ied to an object-glass micrometer, as well as to an instrument for finding the rising and setting of stars and their positions.
As-tro-nom′i cal clock.
A clock regulated to keep regular time; sidered, not mean.
The first phenomenon recorded in the Chinese annals is a conjunction of five planets in the reign of Tehuenhiu (2514 – 2436 B. C.). The record is verified by Fr. de Mailla and others, and identified with 2461 B. C. Saturn, Jupiter, Mars, and Venus were, with the moon, comprised within an are of about 12° in the constellation Pisces.
The emperor Yao, 2367 B. C., determined the length of the moon's year.
An orrery is said to have been constructed in the second century A. D. in China; the account states that it represented the apparent motion of the heavenly bodies round the earth, and was kept in motion by water dropping from a clepsydra.
The heliocentric, the true theory of oar solar system, was taught in Ancient Egypt, and th
ry of metals.
See speculum-metal in alloys.
A number of the Egyptian mirrors are preserved in the British Museum.
They are from 5 to 14 inches in dimensions.
They are generally furnished with handles, carved into ornamental or symbolic forms; resembling a tress of hair, a hawk's head, a column, a lotus scepter, or the goddess Athor.
Several specimens may be seen in Abbott's collection in the possession of the New York Historical Society.
The mirror with a handle is emblematical of Venus, and is represented on the stones in the ruins of Al Hadhr on the Tigris, the Atra of Ammianus Marcellinus.
Silver mirrors were introduced by Praxiteles, 328 B. C.
A famous mirror of antiquity was that placed by Ptolemy Euergetes (247 B. C.) on the summit of the Pharos of Alexandria.
The clearness with which distant objects were depicted caused observers to speak of it in exalted terms beyond any reasonable belief.
Abulfeda, the geographer, who wrote 1,000 years subsequently, states
hadows of the lunar mountains; on Jupiter, and discovered his satellites; on Saturn, and saw his bulging sides.
He supposed the planet to be triple, as his telescope was not of sufficient power to define the ring.
He afterward saw the phases of Venus and the spots on the sun. The reflecting telescope was invented in several forms, known as the Gregorian, Newtonian, etc. Then Newton made his discoveries in the reflection, refraction, inflections, and colors of light.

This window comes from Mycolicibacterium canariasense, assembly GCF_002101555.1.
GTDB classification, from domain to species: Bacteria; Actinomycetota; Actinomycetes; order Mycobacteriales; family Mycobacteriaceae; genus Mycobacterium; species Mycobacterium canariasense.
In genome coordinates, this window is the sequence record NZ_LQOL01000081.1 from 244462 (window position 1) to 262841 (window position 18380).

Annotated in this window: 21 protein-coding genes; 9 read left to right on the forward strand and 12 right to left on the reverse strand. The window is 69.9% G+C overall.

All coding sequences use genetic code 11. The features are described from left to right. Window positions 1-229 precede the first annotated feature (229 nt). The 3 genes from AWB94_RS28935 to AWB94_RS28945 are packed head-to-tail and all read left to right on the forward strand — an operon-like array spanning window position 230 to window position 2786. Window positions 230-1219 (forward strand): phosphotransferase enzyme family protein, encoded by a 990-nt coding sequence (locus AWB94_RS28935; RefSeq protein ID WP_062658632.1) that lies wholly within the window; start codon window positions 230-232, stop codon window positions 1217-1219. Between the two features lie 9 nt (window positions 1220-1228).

Achromatism was discovered bread-fruit and yams wrapped in plantain-leaves.
Captain Cook said it was the best mode of cooking he ever saw. It is a pity that he was afterward subjected to it. He was sent by the English government to the South Seas to observe a transit of Venus, and was killed and eaten by the natives of Owhyhee, February 14, 1779.
The early Egyptian oven was a crock sunk in the ground and heated by a fire built inside.
To the sides of the crock wet lumps of dough were attached and baked by the heat
, however, when the streets of Rome were first paved cannot be determined with certainty.
We are informed by Livy, that in the year of the city 584 (about 170 B. C.), the censors caused the streets to be paved from the ox-market to the temple of Venus.
The extravagant Heliogabalus caused the streets around the palace or on the Palatine Mount to be paved with foreign marble.
Streets paved with lava, having deep ruts worn by the wheels of carriages, and raised banks on each side for foot-pasulpture.Tithonotype.
An instrument made for the British government by Dallmeyer of England, for observing transits of Venus.
It consists of a telescope, mounted for photography, about eight feet in length, and having an object-glass of four inches in diameter and five feet focal length.
At the focus is placed an instantaneous shutter which serves to expose and immed
astwise trade, as no obsidian is found nearer than Mexico.
The saws of the South Sea islanders in 1768, when Captain Cook went to Otaheite to observe a transit of Venus, were made of sharks' teeth lashed to a back-piece.
The saws of the Lacustrians and other early inhabitants of Europe were of jagged flint; those of the Caribs, osumptuously furnished, and the floors paved with mosaics from the story of the Iliad.
On the upper deck were gardens with arbors of ivy and vines, and a temple of Venus paved with agates and roofed with cypress wood.
It was adorned with pictures and statues, and furnished with couches and drinking-vessels.
It had a library, bathuettes are frequently of metal.
The Roman Colossus set up by Nero, being a figure of himself, was placed before his Golden House, near the site of the temple of Venus, at Rome.
It was of bronze, the work of Zenodorus, and Pliny gives its hight as 110 feet, — larger than that of Rhodes.
About 1491 B. C., he [Aaron] received t
ing imperfectly seen, so that its true character was not at first recognized, — the solar spots, and the crescent form of Venus.
As early as November, 1610, Galileo wrote to Kepler that Saturn consists of three heavenly bodies in contact with eac
The cycle of admirable discoveries, which scarcely occupied two years, was completed by the observation of the phases of Venus.
As early as 1610, Galileo noticed the sickle or crescent form of the planet, and, according to a practice much in vogue telescopes which Galilco constructed himself, and others which he used for observing Jupiter's satellites, the phases of Venus, and the solar spots, magnified four, seven, and thirty-two times in linear dimensions, — never more.
The Arenarius ofnuary 7, 1610, he discovered three of the moons of Jupiter, and the fourth shortly after.
His discovery of the phases of Venus furnished another proof of the truth of the heliocentric theory.
The papal persecution which followed Bruno, who was bur